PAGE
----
Study population and conduct
Patients aged 18 years or older who resided in Canada, Germany, Mexico, Spain, the UK, or the USA and who self-reported that they had been diagnosed with T2D by a physician were eligible to participate in the study. Patients also had to be able to read and understand the language in which the survey was presented, which was the official language of the country (ie, English, German, or Spanish). Those patients who were diagnosed with T2D within the previous 6 months were excluded, because they may not have had sufficient experience of their diabetes to answer the questions in an informed manner.
Approval to field the survey in the USA and Canada was granted by the Western Institutional Review Board (Puyallup, WA, USA; Vancouver, BC, Canada) and was not required in the other countries. The appropriate regulatory bodies in the UK (Health Research Authority) and Spain (Agencia Española de Medicamentos y Productos Sanitarios), and local colleagues in Germany and Mexico, confirmed that approval was not required to field the survey in these countries. Participants gave their informed consent by completion of an online form before taking the survey.
Data for this descriptive study were obtained by surveying patients who were members of online health communities hosted by PatientsLikeMe (for patients resident in the USA and Canada), Carenity (for patients resident in Germany, Spain, and the UK), or HealthUnlocked (for patients resident in Mexico). Eligible members of the PatientsLikeMe platform were invited to participate through a private message sent to their account, directing them to the study on the PatientsLikeMe website. Users who did not complete the survey received up to three reminders. Eligible members of T2D communities hosted by Carenity and HealthUnlocked were sent pop-up invitations, weekly for Carenity members and once only for HealthUnlocked members, that directed them to internal landing pages for the study within the Carenity or HealthUnlocked platforms. Invitations were sent in members’ native languages. The survey was fielded for 2 weeks, or until a sample of 100 respondents per country was achieved.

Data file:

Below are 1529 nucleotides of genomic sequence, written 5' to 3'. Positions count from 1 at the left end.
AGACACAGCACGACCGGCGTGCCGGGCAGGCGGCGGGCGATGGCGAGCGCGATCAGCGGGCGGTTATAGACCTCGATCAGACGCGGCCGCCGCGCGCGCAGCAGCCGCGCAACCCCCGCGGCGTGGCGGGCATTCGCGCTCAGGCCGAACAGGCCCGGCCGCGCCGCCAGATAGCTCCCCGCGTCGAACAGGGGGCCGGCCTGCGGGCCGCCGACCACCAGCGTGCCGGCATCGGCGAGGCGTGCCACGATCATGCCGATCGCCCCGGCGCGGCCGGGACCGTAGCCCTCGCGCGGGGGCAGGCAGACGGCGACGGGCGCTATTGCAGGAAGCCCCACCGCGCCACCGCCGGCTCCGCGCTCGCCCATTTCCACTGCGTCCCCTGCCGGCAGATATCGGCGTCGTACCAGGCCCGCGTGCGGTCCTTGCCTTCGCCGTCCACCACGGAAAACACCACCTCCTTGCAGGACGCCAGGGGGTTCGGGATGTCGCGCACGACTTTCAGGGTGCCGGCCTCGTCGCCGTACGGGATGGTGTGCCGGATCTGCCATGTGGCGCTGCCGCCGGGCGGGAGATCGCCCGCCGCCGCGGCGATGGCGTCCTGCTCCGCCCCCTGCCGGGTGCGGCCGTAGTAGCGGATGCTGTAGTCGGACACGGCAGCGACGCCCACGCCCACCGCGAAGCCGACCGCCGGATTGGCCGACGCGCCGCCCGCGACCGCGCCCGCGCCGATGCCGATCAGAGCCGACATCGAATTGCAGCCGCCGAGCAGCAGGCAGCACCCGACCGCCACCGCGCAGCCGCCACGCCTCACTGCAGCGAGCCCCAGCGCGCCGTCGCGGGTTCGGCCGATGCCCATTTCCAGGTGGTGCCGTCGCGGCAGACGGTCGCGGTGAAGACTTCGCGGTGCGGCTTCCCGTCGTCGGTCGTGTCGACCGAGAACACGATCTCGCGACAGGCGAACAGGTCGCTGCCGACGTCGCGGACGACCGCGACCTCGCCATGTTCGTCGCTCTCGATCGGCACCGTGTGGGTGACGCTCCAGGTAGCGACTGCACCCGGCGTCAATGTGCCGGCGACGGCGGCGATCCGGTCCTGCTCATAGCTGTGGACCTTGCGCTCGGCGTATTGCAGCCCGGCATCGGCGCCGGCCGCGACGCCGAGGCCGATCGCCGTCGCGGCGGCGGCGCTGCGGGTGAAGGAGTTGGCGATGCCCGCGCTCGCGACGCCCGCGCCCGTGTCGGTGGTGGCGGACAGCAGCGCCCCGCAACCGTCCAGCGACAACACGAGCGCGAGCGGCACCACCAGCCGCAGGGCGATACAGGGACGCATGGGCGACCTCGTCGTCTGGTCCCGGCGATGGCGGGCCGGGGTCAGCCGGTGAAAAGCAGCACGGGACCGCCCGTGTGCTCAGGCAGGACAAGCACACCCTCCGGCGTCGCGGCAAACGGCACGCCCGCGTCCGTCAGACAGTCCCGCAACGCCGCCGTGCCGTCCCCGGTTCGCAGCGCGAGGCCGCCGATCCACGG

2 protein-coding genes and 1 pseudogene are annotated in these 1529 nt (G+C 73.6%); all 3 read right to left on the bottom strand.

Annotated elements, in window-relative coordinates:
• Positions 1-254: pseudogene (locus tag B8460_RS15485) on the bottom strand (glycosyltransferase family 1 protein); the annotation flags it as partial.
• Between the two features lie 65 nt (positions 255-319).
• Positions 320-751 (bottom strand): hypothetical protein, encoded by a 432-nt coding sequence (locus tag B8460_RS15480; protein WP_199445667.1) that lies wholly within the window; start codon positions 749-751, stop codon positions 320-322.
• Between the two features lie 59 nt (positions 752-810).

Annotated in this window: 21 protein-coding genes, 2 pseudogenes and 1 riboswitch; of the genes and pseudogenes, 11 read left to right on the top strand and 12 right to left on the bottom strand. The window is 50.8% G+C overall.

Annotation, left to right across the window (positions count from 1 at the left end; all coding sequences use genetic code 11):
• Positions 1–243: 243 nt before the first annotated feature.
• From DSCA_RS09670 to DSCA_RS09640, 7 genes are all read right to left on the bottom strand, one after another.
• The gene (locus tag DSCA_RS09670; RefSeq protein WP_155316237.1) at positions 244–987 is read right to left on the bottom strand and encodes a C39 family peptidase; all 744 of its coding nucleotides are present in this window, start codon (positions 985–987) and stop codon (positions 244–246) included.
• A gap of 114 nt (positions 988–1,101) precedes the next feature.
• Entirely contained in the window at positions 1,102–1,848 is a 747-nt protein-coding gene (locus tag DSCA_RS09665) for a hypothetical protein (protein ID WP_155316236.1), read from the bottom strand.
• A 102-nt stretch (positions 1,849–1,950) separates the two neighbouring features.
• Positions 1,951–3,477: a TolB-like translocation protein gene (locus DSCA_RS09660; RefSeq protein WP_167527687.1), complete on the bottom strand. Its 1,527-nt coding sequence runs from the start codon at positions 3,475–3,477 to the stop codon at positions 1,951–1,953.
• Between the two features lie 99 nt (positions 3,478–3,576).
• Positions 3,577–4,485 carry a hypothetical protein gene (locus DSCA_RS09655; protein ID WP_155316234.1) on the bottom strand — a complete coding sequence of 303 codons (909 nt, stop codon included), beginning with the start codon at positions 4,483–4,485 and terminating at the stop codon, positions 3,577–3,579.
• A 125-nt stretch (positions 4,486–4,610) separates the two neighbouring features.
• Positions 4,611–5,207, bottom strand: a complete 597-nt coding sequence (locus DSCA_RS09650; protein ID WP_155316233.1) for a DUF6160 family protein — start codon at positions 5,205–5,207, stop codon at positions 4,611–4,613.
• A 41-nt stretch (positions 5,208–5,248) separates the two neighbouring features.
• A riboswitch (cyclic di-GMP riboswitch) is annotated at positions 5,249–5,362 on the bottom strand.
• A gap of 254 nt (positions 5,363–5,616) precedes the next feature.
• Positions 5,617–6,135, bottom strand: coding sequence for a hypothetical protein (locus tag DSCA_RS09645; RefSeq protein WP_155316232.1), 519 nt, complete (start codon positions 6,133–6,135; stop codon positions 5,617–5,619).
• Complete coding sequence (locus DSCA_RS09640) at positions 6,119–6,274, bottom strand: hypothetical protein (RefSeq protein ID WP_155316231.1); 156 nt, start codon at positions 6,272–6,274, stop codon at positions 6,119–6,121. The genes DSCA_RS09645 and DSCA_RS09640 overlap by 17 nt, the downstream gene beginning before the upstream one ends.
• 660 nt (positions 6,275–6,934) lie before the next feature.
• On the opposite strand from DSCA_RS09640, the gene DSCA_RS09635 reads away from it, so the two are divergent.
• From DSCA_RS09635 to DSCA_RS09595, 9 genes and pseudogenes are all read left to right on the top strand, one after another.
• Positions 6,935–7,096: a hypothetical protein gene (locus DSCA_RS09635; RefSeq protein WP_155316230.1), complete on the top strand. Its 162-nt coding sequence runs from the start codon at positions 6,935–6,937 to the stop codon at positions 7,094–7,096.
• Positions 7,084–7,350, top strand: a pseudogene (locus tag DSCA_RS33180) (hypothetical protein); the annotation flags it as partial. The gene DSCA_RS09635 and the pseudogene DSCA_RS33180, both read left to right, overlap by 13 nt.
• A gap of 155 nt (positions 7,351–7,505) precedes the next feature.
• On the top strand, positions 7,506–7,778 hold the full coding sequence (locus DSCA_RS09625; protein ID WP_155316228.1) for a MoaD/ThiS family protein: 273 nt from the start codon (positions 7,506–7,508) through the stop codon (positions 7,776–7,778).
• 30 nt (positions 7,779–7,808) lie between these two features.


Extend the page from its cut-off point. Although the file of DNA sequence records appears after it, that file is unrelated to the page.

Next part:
The single time-point survey was designed to assess patient perceptions and attitudes about A1C and its impact on health outcomes (Appendix S1). The survey also included a series of questions on goal-setting, management of diabetes, treatments, and adherence, as well as demographic and health history information (Table S2).
Survey items were derived from the results of targeted literature reviews6,7,11,14,24–26 and the relevant experience of the authors. Perceived diabetes control was assessed as in a previous cross-national study:25 participants were asked whether they believed that their last A1C test result meant that they were doing well or poorly on a four-point Likert scale (very well, fairly well, fairly poorly, very poorly), or they could select “I don’t know.” In addition, participants were asked to rate the distress associated with taking their diabetes medication, using the Regimen-Related Distress domain of the Diabetes Distress Scale (DDS).27